When Paul speaks about “the law” in the two passages above, he is referring to the Ten Commandments. Barring the Sabbath command, most Christians agree that each of the Ten Commandments are laws of love to God and neighbour, which are still binding today; if we start looking at the individual commandments, it is clear that they all have to do with love and respect. Now let us consider this tricky one: the Sabbath command. In our consideration, we’ll be searching for clarity on two issues: whether the Sabbath command is a ceremonial law or a moral law, and whether or not it can be found in the New Testament.
Firstly, we must recognise that the Sabbath command precedes the ceremonial law by a few thousand years (by “ceremonial law,” we are referring to the laws given to Moses on Mount Sinai). You see, Sinai is not the first place where one comes across Sabbath laws in the Bible. No, the Sabbath command forms part of a number of other commands that mankind received at creation. All of the other creation ordinances are still binding because they relate to how God has designed things to work. The Sabbath command, too, is a “designer specification.” In it, God packaged two commands: work (for six days) and rest (for one day). This is how man is designed to function in order to last; and to use an all too familiar saying, if you break you pay. Clearly, after the fall, man would need rest even more desperately than before, since death had started operating in his body. The Sabbath would later gain much more ceremonial significance, and even later still, it would again lose much of that ceremoniousness (we have no need to put out showbread on a Saturday as the high priest regularly did), but the moral elements remained: We still need to “remember” the day because, by doing so, we remember the Creator who created everything in six days and then rested on the seventh. Additionally, the day should remind us that our Creator is also our Provider, who taught us to ask Him for our daily bread. Additionally, according to the commandment, the Designer’s kindness in giving us rest should also prompt us to extend that same kindness to others: family, workers, animals and strangers (in the context of Old Testament, these strangers included those who did not share the faith, a thought-provoking fact when considered in the light of the Sabbath, shopping and sport).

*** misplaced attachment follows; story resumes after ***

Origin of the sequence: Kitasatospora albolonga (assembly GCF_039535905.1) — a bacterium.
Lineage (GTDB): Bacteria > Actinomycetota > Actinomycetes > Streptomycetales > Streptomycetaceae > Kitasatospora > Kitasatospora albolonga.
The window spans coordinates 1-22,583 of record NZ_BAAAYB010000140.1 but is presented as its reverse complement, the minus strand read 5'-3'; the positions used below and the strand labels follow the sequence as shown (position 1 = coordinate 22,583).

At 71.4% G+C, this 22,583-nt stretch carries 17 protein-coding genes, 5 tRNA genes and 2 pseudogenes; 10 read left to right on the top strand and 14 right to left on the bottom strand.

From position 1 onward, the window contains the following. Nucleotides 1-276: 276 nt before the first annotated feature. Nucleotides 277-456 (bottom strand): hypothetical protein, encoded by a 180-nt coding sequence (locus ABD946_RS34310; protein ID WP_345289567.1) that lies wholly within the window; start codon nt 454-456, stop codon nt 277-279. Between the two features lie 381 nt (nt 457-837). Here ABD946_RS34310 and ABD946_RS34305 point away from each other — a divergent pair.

Now, if the Sabbath day was and is so important for rest and worship, why has it been changed from Saturday, the seventh day of the week, to Sunday, the first day? Note, firstly, that the cycle of six plus one is maintained; the pattern for work and rest is still in place. However, the reason for the switch to the first day is vital: the first day is the day on which Christ rose from the dead. Since Christ arose, our own hope for rising from the dead is confirmed, and our own resurrection will lead us to our final rest. There is therefore so much more to worship about on Sunday than on Saturday. Rest and rejoice!
In Hebrews 4, the writer uses the principle of a weekly rest to point us to the greater rest, but if the principle were useless or invalid his argument would lose its strength. However, this is not the only Sabbath law endorsement to be found in the New Testament. In Mark 2, Jesus confirms God’s design for the Sabbath and His own lordship of the day when He says to the Pharisees (who had perverted the day with ridiculous laws of their own contrivance), “The Sabbath was made for man, not man for the Sabbath.” God was not trying to ruin our party by giving man a day of rest; rather, He was giving the party! The next statement Jesus makes, in confirmation of His own deity, is (and note the present tense): “So the Son of Man is lord even of the Sabbath” (Mark 2:28). Effectively, what He is saying is, “It is I who has given you this great kindness.”